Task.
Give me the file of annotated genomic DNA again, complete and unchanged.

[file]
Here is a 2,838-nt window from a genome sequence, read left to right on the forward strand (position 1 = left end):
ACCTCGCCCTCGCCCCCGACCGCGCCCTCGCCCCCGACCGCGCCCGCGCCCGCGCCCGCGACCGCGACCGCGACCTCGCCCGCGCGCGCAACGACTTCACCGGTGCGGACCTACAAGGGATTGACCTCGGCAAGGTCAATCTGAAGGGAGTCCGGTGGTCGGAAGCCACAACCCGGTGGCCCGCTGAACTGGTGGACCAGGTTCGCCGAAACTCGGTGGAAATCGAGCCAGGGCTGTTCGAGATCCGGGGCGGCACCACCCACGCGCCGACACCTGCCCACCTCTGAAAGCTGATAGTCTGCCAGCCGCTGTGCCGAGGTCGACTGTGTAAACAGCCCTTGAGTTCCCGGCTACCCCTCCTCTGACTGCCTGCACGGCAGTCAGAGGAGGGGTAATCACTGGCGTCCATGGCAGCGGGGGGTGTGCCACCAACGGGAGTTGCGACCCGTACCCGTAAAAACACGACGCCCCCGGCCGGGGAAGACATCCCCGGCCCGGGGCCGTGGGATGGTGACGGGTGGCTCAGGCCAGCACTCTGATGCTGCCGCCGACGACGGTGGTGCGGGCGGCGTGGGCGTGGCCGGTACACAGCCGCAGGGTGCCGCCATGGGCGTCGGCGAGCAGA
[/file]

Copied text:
Here is a 2,838-nt window from a genome sequence, read left to right on the forward strand (position 1 = left end):
ACCTCGCCCTCGCCCCCGACCGCGCCCTCGCCCCCGACCGCGCCCGCGCCCGCGCCCGCGACCGCGACCGCGACCTCGCCCGCGCGCGCAACGACTTCACCGGTGCGGACCTACAAGGGATTGACCTCGGCAAGGTCAATCTGAAGGGAGTCCGGTGGTCGGAAGCCACAACCCGGTGGCCCGCTGAACTGGTGGACCAGGTTCGCCGAAACTCGGTGGAAATCGAGCCAGGGCTGTTCGAGATCCGGGGCGGCACCACCCACGCGCCGACACCTGCCCACCTCTGAAAGCTGATAGTCTGCCAGCCGCTGTGCCGAGGTCGACTGTGTAAACAGCCCTTGAGTTCCCGGCTACCCCTCCTCTGACTGCCTGCACGGCAGTCAGAGGAGGGGTAATCACTGGCGTCCATGGCAGCGGGGGGTGTGCCACCAACGGGAGTTGCGACCCGTACCCGTAAAAACACGACGCCCCCGGCCGGGGAAGACATCCCCGGCCCGGGGCCGTGGGATGGTGACGGGTGGCTCAGGCCAGCACTCTGATGCTGCCGCCGACGACGGTGGTGCGGGCGGCGTGGGCGTGGCCGGTACACAGCCGCAGGGTGCCGCCATGGGCGTCGGCGAGCAGA